Over the past couple months, we've struggled to help Sofia regulate her sensory system. Sensory Processing Disorder is very common in children who've spent any time in an orphanage setting, AND it's common in children with Down Syndrome....so our girls have the double whammy! She is a huge sensory seeker, which puts her in danger at times (climbing as high as she can get, putting everything in her mouth, crashing into things...to name a few). We were doing great with giving Sofia some appropriate sensory experiences to fill up her sensory cup and curb the dangerous behaviors, but we were finding that after these activities she couldn't come back down and integrate into daily activities. After some of these sensory experiences which she loved and needed, she would just scream and cry--partly because she wanted to continue the activity forever, and partly because she was becoming overstimulated and had no idea how to modulate. We saw the same type of behaviors after being around crowds or going to new places. She was totally fine in the new situations for the most part, but we'd see the fall out hours later at home. So to help her regulate, we've implemented some preventative strategies :)  After any sensory activities we do with her (swinging, water play, sensory bins, pillow diving, spinning, etc.) or new experiences where she might be overwhelmed but not really showing any signs we give her proprioceptive input. I do joint compressions on her which works amazingly well, we give her (gentle) bear hugs, put her in a nice cozy space with lots of pillows and a weighted blanket, use a baby swing (with the slow rhythmic motion), and gentle massage, to name a few.  We're also trying out a weighted compression vest to see how she reacts to that! The baby swing has been sent straight from Heaven (well really, from an awesome friend.....)....but really it's been helping her to calm down so well! There's only one on the market that goes up to her weight limit, so we're extra thankful we found one! The first couple times I put her in it I had to keep checking to see if she fell asleep because she was SO relaxed and so chill! (Sooooo unlike her!)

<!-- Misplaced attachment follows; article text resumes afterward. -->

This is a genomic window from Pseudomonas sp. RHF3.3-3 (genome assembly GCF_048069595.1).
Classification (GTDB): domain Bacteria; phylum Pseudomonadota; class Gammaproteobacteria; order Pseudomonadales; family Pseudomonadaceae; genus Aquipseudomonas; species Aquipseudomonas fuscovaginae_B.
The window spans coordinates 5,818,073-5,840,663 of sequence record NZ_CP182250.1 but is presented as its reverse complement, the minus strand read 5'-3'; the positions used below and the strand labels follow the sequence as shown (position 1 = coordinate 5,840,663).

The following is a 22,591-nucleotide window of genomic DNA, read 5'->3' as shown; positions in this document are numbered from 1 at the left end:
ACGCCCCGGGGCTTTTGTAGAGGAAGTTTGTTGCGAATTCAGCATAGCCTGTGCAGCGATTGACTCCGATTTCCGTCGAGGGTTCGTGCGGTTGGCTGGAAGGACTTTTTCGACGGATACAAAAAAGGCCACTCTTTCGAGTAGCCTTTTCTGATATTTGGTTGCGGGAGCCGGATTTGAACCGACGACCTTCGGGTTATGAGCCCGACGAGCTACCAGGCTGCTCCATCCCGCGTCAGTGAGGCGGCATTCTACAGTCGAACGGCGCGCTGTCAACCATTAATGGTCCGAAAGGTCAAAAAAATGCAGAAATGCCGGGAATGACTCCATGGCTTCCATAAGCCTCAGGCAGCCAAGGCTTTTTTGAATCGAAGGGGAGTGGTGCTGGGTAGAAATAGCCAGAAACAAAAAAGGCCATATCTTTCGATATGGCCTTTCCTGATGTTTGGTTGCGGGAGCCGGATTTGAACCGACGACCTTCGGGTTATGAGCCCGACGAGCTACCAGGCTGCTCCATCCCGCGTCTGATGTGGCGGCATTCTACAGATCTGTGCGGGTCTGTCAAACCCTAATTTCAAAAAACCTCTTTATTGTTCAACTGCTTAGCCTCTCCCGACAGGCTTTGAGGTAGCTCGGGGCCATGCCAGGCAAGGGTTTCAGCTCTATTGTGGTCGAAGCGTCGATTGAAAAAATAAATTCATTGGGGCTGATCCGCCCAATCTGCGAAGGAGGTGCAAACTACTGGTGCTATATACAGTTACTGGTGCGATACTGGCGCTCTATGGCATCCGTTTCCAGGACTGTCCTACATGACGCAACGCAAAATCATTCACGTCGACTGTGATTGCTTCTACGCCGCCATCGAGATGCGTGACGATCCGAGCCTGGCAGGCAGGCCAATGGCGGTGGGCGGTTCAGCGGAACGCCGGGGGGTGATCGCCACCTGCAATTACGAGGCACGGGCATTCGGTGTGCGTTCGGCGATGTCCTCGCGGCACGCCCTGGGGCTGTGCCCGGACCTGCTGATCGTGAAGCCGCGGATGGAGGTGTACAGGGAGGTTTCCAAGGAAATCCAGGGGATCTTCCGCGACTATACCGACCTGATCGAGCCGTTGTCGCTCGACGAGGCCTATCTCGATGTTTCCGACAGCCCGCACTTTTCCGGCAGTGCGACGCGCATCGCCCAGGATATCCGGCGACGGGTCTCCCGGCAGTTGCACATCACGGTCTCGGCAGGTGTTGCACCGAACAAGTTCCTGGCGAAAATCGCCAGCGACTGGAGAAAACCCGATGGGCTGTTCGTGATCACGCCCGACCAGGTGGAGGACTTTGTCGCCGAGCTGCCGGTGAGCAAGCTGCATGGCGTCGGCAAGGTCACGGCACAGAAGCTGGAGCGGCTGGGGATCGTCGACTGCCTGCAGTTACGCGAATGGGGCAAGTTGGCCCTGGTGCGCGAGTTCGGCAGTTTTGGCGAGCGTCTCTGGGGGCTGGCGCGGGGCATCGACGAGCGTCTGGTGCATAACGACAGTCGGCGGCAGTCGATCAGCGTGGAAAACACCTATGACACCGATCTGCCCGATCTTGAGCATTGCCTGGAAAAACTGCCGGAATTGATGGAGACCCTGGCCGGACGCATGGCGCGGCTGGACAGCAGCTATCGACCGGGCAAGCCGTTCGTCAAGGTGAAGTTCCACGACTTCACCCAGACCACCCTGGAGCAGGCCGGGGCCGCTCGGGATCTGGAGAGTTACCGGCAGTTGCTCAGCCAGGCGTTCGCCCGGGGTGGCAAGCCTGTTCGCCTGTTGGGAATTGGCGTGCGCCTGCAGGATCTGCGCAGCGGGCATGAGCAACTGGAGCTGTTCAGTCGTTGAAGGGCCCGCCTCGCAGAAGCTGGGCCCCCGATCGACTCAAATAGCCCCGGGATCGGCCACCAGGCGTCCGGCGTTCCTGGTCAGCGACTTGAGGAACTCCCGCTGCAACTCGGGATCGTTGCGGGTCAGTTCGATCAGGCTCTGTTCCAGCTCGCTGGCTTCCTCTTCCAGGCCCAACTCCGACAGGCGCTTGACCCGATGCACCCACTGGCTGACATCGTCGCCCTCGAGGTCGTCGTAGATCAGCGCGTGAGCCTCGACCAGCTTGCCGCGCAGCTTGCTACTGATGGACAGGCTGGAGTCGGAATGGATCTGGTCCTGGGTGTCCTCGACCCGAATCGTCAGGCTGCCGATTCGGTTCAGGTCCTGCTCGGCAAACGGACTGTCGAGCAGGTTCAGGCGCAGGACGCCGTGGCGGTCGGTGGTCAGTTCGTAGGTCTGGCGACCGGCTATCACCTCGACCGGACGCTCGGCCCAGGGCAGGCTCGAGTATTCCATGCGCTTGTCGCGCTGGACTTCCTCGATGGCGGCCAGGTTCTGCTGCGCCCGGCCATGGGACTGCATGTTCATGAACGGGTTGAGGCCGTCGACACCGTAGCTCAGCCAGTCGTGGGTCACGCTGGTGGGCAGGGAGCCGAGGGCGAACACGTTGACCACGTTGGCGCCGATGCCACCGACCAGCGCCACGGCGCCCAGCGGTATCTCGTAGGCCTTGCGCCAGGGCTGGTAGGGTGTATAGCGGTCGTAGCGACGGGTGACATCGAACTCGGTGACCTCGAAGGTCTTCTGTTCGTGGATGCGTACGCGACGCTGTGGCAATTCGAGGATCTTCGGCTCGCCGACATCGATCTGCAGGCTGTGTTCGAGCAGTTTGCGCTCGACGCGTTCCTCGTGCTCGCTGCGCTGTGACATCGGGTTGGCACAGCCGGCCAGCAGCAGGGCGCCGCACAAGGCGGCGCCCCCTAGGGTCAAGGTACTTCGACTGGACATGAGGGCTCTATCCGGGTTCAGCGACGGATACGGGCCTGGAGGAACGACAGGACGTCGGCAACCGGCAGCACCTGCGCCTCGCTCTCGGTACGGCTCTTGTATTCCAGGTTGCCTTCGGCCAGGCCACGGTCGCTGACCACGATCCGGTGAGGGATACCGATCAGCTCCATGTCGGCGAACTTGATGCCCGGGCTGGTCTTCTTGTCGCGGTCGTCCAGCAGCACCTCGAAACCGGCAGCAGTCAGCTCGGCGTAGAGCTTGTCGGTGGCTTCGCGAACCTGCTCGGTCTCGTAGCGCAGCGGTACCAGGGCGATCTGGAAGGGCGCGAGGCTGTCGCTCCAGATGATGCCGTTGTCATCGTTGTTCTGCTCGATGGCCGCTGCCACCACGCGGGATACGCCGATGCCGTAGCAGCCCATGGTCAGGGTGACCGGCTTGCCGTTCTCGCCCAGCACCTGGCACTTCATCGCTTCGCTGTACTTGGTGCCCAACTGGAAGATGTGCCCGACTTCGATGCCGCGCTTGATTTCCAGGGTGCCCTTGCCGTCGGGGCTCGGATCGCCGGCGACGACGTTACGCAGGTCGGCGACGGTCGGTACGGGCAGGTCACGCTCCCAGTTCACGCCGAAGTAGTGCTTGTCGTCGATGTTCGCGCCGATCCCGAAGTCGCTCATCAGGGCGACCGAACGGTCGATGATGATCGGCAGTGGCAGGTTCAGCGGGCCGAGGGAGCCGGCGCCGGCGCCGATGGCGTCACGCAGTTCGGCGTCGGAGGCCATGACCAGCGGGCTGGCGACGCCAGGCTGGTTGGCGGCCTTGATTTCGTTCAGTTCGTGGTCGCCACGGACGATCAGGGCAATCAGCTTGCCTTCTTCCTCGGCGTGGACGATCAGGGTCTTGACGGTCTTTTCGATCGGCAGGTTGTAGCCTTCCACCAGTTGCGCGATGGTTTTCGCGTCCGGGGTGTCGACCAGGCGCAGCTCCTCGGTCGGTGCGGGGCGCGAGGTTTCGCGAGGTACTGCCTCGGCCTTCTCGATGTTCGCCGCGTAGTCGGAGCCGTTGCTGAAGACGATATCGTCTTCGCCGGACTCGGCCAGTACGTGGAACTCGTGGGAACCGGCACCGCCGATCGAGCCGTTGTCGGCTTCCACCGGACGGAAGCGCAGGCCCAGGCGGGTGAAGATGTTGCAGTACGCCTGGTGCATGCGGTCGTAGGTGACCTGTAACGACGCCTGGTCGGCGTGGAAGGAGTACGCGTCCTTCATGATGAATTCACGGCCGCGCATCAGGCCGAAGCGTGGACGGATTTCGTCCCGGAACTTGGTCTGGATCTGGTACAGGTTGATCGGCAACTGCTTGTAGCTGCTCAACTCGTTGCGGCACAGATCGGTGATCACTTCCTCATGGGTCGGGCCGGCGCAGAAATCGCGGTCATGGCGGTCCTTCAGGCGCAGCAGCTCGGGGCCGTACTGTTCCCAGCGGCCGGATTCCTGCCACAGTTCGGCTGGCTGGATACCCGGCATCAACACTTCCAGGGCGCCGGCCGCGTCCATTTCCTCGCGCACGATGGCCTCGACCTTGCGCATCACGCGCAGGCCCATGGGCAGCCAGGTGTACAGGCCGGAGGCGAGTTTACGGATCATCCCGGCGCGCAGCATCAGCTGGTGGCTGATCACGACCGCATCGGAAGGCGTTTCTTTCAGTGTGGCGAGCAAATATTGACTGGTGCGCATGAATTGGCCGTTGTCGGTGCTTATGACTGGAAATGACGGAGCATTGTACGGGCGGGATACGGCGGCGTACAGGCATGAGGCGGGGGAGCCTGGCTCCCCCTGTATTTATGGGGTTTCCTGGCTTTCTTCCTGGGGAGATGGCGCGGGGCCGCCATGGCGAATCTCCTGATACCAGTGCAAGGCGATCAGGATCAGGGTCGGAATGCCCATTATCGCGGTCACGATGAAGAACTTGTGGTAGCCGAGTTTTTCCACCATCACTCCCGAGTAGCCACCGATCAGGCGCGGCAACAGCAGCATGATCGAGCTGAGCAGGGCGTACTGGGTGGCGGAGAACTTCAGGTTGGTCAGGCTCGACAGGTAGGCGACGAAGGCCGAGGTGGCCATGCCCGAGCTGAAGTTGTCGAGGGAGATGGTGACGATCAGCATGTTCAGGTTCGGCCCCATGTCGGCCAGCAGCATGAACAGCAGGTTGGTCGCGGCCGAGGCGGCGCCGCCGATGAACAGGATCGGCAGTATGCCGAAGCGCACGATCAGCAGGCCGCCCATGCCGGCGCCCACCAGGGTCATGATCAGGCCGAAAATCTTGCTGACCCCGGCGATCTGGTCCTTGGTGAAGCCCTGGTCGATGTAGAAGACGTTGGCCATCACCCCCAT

We've also implemented a quiet morning time, which I'm sad to say, I should have realized she needed sooner. When she came home she was taking two naps a day and shortly after she dropped her morning nap.  I tried a "quiet time" in a pack n' play downstairs for her to relax in, but if she saw activity that she was not a part of....well FORGET IT! I think, as adoptive parents, sometimes we forget that in order to make progress we have to give our kids a little of what we viewed as negative during their time in the orphanage, JUST BECAUSE it's what they're used to. Sofia was used to spending a lot of time ALONE in her bed, so us being in her face all the time was overwhelming. As much as she craved the attention and love and constant activity, her sensory system had no idea how to handle all that input.  So reluctantly, I started giving her a morning rest time in her bedroom with the lights off, a blankie and a binkie, and a soothing lamb that makes ocean and rain noise. Pretty much just like nap time, except she only rests. I can only think of 2 times she actually fell asleep during that time, and clearly those times she needed it! I can tell exactly when 9:00am rolls around without looking at the clock because Sofia starts getting overstimulated. I can now pick up on the very subtle signs and get her up to her bedroom for her 25 minute rest before she loses it! She is so happy and better able to handle the rest of the morning after her short rest time!